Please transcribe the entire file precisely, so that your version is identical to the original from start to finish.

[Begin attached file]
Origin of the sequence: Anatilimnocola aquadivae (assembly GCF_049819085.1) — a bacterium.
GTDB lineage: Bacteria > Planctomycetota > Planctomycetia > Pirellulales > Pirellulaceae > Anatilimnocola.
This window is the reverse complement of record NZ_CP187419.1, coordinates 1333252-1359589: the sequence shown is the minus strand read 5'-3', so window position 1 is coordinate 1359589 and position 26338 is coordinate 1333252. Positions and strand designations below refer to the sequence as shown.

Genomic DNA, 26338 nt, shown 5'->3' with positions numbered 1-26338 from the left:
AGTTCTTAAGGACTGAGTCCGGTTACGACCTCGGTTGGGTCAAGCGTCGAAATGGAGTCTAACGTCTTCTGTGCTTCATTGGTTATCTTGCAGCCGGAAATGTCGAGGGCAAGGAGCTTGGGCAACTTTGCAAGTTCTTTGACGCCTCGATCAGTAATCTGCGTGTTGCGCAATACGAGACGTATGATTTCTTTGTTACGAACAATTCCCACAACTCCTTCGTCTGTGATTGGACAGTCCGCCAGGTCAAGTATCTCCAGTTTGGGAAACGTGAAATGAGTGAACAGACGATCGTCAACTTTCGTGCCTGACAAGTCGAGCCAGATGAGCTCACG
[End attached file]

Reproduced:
Origin of the sequence: Anatilimnocola aquadivae (assembly GCF_049819085.1) — a bacterium.
GTDB lineage: Bacteria > Planctomycetota > Planctomycetia > Pirellulales > Pirellulaceae > Anatilimnocola.
This window is the reverse complement of record NZ_CP187419.1, coordinates 1333252-1359589: the sequence shown is the minus strand read 5'-3', so window position 1 is coordinate 1359589 and position 26338 is coordinate 1333252. Positions and strand designations below refer to the sequence as shown.

Genomic DNA, 26338 nt, shown 5'->3' with positions numbered 1-26338 from the left:
AGTTCTTAAGGACTGAGTCCGGTTACGACCTCGGTTGGGTCAAGCGTCGAAATGGAGTCTAACGTCTTCTGTGCTTCATTGGTTATCTTGCAGCCGGAAATGTCGAGGGCAAGGAGCTTGGGCAACTTTGCAAGTTCTTTGACGCCTCGATCAGTAATCTGCGTGTTGCGCAATACGAGACGTATGATTTCTTTGTTACGAACAATTCCCACAACTCCTTCGTCTGTGATTGGACAGTCCGCCAGGTCAAGTATCTCCAGTTTGGGAAACGTGAAATGAGTGAACAGACGATCGTCAACTTTCGTGCCTGACAAGTCGAGCCAGATGAGCTCACG